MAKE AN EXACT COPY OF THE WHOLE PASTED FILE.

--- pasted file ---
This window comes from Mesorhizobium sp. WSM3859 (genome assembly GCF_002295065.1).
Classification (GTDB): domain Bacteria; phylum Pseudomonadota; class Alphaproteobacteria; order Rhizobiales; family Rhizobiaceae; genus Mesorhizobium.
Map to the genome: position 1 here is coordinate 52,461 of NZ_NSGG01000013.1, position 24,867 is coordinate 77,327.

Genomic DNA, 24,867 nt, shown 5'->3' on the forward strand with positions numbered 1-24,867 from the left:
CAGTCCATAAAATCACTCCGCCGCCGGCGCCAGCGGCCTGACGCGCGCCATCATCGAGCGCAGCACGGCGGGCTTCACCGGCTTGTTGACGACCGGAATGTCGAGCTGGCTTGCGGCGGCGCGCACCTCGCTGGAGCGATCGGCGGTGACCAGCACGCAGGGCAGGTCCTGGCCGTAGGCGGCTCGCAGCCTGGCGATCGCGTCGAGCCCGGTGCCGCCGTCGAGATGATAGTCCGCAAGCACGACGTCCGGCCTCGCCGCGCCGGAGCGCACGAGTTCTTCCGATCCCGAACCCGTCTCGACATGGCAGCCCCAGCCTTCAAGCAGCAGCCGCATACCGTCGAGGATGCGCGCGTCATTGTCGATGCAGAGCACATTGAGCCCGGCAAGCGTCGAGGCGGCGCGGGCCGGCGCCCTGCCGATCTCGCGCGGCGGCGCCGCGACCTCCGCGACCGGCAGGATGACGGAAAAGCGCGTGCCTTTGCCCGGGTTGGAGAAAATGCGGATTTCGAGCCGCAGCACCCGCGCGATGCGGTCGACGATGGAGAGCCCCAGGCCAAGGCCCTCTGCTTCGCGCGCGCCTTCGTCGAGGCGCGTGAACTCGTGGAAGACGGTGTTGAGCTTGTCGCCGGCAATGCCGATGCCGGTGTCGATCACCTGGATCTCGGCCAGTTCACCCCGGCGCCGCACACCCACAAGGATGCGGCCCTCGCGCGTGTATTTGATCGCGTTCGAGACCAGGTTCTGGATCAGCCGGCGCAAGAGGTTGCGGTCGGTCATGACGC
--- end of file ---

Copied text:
This window comes from Mesorhizobium sp. WSM3859 (genome assembly GCF_002295065.1).
Classification (GTDB): domain Bacteria; phylum Pseudomonadota; class Alphaproteobacteria; order Rhizobiales; family Rhizobiaceae; genus Mesorhizobium.
Map to the genome: position 1 here is coordinate 52,461 of NZ_NSGG01000013.1, position 24,867 is coordinate 77,327.

Genomic DNA, 24,867 nt, shown 5'->3' on the forward strand with positions numbered 1-24,867 from the left:
CAGTCCATAAAATCACTCCGCCGCCGGCGCCAGCGGCCTGACGCGCGCCATCATCGAGCGCAGCACGGCGGGCTTCACCGGCTTGTTGACGACCGGAATGTCGAGCTGGCTTGCGGCGGCGCGCACCTCGCTGGAGCGATCGGCGGTGACCAGCACGCAGGGCAGGTCCTGGCCGTAGGCGGCTCGCAGCCTGGCGATCGCGTCGAGCCCGGTGCCGCCGTCGAGATGATAGTCCGCAAGCACGACGTCCGGCCTCGCCGCGCCGGAGCGCACGAGTTCTTCCGATCCCGAACCCGTCTCGACATGGCAGCCCCAGCCTTCAAGCAGCAGCCGCATACCGTCGAGGATGCGCGCGTCATTGTCGATGCAGAGCACATTGAGCCCGGCAAGCGTCGAGGCGGCGCGGGCCGGCGCCCTGCCGATCTCGCGCGGCGGCGCCGCGACCTCCGCGACCGGCAGGATGACGGAAAAGCGCGTGCCTTTGCCCGGGTTGGAGAAAATGCGGATTTCGAGCCGCAGCACCCGCGCGATGCGGTCGACGATGGAGAGCCCCAGGCCAAGGCCCTCTGCTTCGCGCGCGCCTTCGTCGAGGCGCGTGAACTCGTGGAAGACGGTGTTGAGCTTGTCGCCGGCAATGCCGATGCCGGTGTCGATCACCTGGATCTCGGCCAGTTCACCCCGGCGCCGCACACCCACAAGGATGCGGCCCTCGCGCGTGTATTTGATCGCGTTCGAGACCAGGTTCTGGATCAGCCGGCGCAAGAGGTTGCGGTCGGTCATGACGC